The Canadian Institute for Health Information released its annual report on the supply, distribution and migration of Canadian physicians on Thursday.
Between 2007 and 2011, the Canadian population increased by 4.7 per cent while the population of doctors increased by 14 per cent, resulting in 209 physicians per 100,000 last year.
All provinces saw a rise in doctor numbers.
During the study period, the number of doctors in rural areas increased by almost 10 per cent while the rural popualtion grew by two per cent.
The number of doctors graduating from Canadian universities also rose steadily last year, and the number of internationally trained Canadian doctors also increased.
But to get the whole story, there needs to be a better understanding of how care is organized, patient needs and physician workloads, Jean-Marie Berthelot, the institute’s vice-president of programs, said in a release.
More than 36 per cent of the doctors were women.
"Women physicians tend to take more time with each patient and therefore they may work the same number of hours but the volume of patients they see would be a little bit less," said Dr. Tom Freeman of Western University in London, Ont.
"We're seeing it with our male graduates as well. I think we're seeing a change in the way that our young people, recent graduates, are practicing and that's having an impact on how well we're able to meet needs."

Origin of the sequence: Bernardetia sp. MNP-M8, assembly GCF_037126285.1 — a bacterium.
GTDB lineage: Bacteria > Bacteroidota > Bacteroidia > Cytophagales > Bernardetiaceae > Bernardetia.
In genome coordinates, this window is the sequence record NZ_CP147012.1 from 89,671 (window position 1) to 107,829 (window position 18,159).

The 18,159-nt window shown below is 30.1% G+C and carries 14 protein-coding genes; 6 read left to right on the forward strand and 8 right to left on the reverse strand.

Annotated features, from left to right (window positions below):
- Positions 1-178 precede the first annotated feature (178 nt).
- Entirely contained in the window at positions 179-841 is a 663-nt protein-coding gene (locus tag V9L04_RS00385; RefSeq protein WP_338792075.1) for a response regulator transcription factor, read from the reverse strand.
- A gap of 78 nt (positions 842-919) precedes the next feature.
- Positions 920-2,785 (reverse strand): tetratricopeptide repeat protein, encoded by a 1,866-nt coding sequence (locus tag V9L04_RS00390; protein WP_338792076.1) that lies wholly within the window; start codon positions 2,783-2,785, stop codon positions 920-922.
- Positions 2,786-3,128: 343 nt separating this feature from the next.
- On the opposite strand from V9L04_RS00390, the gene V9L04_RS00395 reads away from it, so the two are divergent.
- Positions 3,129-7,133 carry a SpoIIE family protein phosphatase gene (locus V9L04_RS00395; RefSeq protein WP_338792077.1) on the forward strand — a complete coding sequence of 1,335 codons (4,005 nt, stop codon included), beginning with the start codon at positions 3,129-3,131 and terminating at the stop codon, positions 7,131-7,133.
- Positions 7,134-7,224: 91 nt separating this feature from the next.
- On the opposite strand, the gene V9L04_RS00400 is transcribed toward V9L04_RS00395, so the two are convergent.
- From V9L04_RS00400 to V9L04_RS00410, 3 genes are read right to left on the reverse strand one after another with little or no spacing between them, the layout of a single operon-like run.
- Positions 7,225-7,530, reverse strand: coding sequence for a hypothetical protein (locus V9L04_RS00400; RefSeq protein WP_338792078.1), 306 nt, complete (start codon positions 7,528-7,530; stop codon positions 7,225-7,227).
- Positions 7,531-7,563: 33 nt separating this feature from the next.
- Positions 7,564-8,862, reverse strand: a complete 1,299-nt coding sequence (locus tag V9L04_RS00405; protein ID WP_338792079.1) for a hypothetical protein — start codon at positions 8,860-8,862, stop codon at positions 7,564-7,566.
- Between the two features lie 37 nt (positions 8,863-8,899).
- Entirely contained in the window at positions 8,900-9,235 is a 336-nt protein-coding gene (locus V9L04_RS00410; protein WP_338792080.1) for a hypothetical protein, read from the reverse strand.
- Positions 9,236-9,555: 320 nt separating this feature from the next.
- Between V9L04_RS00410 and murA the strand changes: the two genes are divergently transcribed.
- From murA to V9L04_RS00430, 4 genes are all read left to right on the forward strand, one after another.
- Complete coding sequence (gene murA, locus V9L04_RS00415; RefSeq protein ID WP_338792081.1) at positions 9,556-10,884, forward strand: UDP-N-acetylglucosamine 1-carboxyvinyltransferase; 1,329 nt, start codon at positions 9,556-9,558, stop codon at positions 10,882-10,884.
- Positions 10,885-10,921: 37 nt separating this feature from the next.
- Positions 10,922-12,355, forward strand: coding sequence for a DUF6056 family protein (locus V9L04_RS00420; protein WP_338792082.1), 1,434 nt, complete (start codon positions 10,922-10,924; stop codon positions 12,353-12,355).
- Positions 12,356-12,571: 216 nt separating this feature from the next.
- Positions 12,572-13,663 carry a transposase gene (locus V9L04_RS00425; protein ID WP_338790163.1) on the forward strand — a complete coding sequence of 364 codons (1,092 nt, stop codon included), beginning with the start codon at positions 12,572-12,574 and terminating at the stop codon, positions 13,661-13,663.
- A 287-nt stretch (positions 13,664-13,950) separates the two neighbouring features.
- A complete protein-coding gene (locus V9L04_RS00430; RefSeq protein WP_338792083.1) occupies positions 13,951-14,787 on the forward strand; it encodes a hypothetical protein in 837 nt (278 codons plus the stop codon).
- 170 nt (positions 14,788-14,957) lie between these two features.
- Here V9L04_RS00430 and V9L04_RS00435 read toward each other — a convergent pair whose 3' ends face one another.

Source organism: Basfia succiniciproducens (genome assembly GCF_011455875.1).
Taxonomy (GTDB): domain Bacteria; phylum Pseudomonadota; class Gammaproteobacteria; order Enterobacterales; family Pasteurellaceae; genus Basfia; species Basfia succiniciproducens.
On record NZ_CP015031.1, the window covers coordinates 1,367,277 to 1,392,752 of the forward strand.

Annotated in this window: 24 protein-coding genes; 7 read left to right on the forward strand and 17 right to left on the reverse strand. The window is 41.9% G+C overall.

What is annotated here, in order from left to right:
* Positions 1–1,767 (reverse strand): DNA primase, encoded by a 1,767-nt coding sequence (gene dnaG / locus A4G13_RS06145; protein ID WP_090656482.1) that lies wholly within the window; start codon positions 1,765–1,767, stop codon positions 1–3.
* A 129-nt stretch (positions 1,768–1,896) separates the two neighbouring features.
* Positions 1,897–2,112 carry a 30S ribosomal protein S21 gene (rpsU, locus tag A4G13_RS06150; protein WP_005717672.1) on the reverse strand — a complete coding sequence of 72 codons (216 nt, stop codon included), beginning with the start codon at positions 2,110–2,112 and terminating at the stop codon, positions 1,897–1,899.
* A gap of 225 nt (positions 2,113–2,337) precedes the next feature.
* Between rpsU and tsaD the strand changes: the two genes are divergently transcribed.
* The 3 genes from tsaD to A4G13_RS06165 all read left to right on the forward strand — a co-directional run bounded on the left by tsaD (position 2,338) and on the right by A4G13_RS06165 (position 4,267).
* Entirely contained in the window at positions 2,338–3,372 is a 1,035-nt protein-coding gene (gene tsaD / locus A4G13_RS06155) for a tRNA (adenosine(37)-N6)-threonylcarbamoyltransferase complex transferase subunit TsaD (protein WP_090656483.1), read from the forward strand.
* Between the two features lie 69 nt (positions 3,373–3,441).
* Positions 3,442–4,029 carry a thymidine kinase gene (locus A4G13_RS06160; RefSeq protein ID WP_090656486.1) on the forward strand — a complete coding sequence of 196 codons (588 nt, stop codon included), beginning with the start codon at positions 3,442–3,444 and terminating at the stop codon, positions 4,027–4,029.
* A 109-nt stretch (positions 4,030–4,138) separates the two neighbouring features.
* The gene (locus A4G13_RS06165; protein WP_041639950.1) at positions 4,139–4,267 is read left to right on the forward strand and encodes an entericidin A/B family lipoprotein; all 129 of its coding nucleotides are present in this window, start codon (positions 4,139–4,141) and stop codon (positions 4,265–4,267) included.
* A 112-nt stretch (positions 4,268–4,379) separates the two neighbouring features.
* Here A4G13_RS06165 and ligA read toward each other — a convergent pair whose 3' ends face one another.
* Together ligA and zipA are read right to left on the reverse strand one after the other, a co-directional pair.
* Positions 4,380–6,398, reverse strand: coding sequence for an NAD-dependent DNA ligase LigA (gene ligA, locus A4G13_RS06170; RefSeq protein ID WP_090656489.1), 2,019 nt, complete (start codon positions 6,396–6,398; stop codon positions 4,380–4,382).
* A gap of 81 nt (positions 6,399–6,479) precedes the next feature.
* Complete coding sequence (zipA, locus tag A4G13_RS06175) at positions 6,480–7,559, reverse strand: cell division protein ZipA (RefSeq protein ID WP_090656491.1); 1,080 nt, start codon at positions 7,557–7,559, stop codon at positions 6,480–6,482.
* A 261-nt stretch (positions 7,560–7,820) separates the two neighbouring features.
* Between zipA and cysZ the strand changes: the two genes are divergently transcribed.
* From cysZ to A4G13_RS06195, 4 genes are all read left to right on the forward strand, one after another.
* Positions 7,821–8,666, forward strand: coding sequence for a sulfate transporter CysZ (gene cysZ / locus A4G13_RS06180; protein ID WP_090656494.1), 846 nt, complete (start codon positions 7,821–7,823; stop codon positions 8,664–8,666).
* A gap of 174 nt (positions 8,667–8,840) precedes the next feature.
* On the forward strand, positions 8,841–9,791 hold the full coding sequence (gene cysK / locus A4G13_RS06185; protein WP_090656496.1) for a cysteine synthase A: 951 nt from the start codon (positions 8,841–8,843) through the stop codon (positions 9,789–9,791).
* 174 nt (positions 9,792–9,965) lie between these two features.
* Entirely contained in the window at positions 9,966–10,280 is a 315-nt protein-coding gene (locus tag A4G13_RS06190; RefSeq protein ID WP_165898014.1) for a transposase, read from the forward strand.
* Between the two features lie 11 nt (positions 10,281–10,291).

Simply doing head counts is not an accurate way of determining physician need, cautioned Freeman. He's studied access to family physicians in southwestern Ontario.
Freeman said he's seen female physicians take on more work later in their careers as their families grow up. Americans have also identified a huge need for family physicians, particularly to meet the needs of the Affordable Care Act, and they may come seeking Canadian graduates, Freeman added.
Dr. Sandy Buchman, president of the College of Family Physicians of Canada, noted that the report simply defines family physicians as non-specialists, without considering how they may be practicing only sports medicine rather than comprehensive family medicine.
"With the challenges that face us in primary care and family medicine, the complexity of disease, the aging population, the vulnerable populations, I think that Canadians aren't getting the access that they deserve," Buchman said.
The use and roles of other care providers such as nurse practitioners and allied health providers such as dietitians in primary care also make a difference, Freeman said.